2. Eccentric pull up - Perform a slight jump to start out with your chin above the bar. If the bar is still too high, stand on a box or some other sturdy object. Slowly lower your body down with control. Maintain a hollow body position and keep everything tight! Aim for a 10 second lowering time. Perform this exercise 5-8 times.

  3. Static Hold - Again, using a jump or a box - start with your chin above the bar and hold. Make sure to maintain a good hollow body position with all of your muscles tight. Concentrate on keeping your scapular down and back and your arms out to the side, not drawn in towards your chest. Aim for a 10 second hold. Perform this exercise for 4-6 reps, 3-4 sets.

  4. Band Assisted Pull Up - Use a resistance band and wrap it around the pull up bar. Be sure to use enough resistance to complete a full range motion, but not so much that the band is acting as a trampoline and helping too much! If you only have 2 bands and both of them are not enough "help" for you, use them both together. As you progress, remove the lighter band, then replace the heavier band with the lighter band. Perform 6-8 reps for 3-4 sets.

  • Practice pull ups 2-3 times per week to see fast progression."

C. Wallace Hume, Tomboy Lifestyle (Fitness) - Miami Beach, FL

Check out C. Wallace's "Perfect 1%" video here. You can also connect with C. Wallace on Instagram.

Check out Micah's "Perfect 1%" video here. You can also connect with Micah by email, or Instagram.

Dr. Micah Wells, PT, DPT, CMTPT

“Within the athletic realm, we tend to primarily focus on bigger joints of the body (i.e. hips) and neglect smaller joints (like the ankle). Ankle mobility is essential for each and every athlete! This video is a demonstration of improving ankle mobility in order to enhance your overall performance. Start with the rocking motion 20 times with 2-3 second holds each rep. Seek medical advice prior to performing for safety purposes.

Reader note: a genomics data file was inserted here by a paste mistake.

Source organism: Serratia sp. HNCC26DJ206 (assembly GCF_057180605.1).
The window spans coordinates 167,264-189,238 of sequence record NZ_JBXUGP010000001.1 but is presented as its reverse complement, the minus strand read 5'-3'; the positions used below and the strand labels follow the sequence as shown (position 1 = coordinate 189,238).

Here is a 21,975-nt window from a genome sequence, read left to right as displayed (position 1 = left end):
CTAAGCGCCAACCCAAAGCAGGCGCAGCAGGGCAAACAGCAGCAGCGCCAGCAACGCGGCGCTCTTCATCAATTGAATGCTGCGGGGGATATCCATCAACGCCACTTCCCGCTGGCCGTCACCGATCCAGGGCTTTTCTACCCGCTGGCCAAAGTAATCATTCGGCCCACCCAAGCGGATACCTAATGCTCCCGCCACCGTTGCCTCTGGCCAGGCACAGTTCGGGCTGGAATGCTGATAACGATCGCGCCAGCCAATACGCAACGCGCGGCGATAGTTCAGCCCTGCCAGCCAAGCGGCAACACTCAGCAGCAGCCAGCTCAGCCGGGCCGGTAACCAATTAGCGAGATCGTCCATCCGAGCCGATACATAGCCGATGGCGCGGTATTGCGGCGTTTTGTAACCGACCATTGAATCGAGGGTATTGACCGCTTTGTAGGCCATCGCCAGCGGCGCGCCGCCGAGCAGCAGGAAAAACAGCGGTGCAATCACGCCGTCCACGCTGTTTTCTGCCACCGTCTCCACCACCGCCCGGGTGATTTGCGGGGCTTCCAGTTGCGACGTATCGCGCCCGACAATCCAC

Being The Perfect Athlete means allowing your weaknesses to become your strengths in order to become elite at your perspective sport.“

Dr. Micah A. Wells, PT, DPT, CMTPT, The Micah Touch™ - Washington, DC

Greg Cephas, NPTI Certified Trainer, Crossfit L1 Trainer

"Kettle Swings is an important strength training exercise that helps develop and strengthen muscles for your posterior chain (hamstrings , glutes, and lower back) which are muscles that propel us forward. For triathletes, it's important to develop a strong posterior chain so that we can be stronger and more efficient in all three disciplines of triathlon. While doing kettlebell swings it's important that we keep a flat back and a soft bend in the knees to ensure proper form and to avoid injury. Also while performing this movement it is important that we shoot our hips through and not pull the weight with our arms while keeping our feet planted to the group to avoid rocking.

Example Workout: 5 sets of 10 KB Swings, followed by 50 Jump Rope... REPEAT!"

Greg Cephas, The Basement Fitness - Claymont, DE

Check out Greg's "Perfect 1%" video here. You can also connect with Greg by email, or on Instagram.

Check out Briana's "Perfect 1%" video here. You can also connect with Briana by email, or on Instagram.

Dr. Briana Hurt, PT, DPT

"Mobility is something that is often neglected by athletes. Even spending just 5 to 10 minutes a day can improve how you feel and move. We spend a lot of our days sitting so it’s important to take some time to move in the opposite position. This exercise is a good way to open up the front of your hips and add in a little upper body and thoracic mobility. Try it out and let me know how it goes!”

Briana Hurt, Rose Physical Therapy - Washington, DC